Figure 15 compares RPC and HILIC/CEX for the separation of four pairs of peptides with the SCDS (Table 1): peptide pairs denoted AmN-Y/AmC-Y, AmN-F/AmC-F, AcN-Y/AcC-Y, AcN-F/AcC-F; note that peptides containing the ‘Am’ (for ‘amino’) denotation exhibit a net charge of +3, whilst those with the ‘Ac’ (for ‘acetylated’) denotation exhibit a net charge of +2 [45]. These peptides differ only in the substitution position of a single amino acid (Phe or Tyr), either towards the N-terminal end of the 12-residue sequence (position 2) or towards the C-terminal end of the sequence (position 9). The adjacent residues to these substitution positions are always the same, i.e. Gly-X-Leu, where X is the position of substitution, assuring that the environment around the substituted region does not change. The presence of Gly residues throughout the sequences ensures the peptides possess no secondary structure during chromatography [46, 47]. Such peptide pairs frequently offer a challenge to the resolution ability of RPC, particularly in the case of peptides with negligible secondary structures. From Fig. 15, the two elution profiles are markedly different, reflecting profound differences in the selectivity (as highlighted by the arrows) of the two HPLC modes. It should be noted that RPC (Fig. 15, top), like HILIC/CEX (Fig. 15, bottom), is able to separate all four SCDS peptide pairs. However, coelution of various Phe and Tyr analogues in this particular peptide mixture makes RPC (Fig. 15, top), unlike HILIC/CEX (Fig. 15, bottom), unsuitable for resolution of all eight peptides of this particular mixture. Overall, however, Fig. 15 again demonstrates the excellent complementary nature of the two HPLC modes.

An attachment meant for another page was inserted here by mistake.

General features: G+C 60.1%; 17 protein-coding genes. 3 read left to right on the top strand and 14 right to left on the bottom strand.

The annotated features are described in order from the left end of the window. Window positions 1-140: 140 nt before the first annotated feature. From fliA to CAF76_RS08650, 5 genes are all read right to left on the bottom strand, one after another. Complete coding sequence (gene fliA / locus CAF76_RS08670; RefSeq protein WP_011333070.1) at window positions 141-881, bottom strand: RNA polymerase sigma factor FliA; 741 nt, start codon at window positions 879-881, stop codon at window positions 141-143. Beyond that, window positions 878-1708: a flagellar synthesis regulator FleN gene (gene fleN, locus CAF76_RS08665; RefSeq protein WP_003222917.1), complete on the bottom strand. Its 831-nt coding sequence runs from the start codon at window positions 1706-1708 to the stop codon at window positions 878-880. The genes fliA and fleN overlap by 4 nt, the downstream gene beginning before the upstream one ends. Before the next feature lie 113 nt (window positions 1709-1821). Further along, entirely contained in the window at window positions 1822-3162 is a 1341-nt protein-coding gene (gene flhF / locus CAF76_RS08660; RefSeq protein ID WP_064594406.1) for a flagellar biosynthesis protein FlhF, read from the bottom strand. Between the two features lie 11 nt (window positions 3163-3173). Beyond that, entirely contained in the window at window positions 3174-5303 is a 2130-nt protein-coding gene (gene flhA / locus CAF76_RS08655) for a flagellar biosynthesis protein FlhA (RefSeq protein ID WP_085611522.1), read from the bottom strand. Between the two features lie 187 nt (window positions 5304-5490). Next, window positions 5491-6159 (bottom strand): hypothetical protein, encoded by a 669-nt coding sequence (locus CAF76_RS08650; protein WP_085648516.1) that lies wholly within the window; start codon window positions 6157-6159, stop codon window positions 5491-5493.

Figure 15
RPC versus HILIC/CEX separation of peptides with the SCDS. Columns: RPC (denoted RP-HPLC in Fig. 15), Luna C8 (250 × 3 mm id, 5 μm particle size, 100 Å pore size); HILIC/CEX, same as Fig. 10. Conditions: RPC, linear AB gradient ...
Table 1
Synthetic peptides with the SCDS

4 HILIC/CEX peptide standards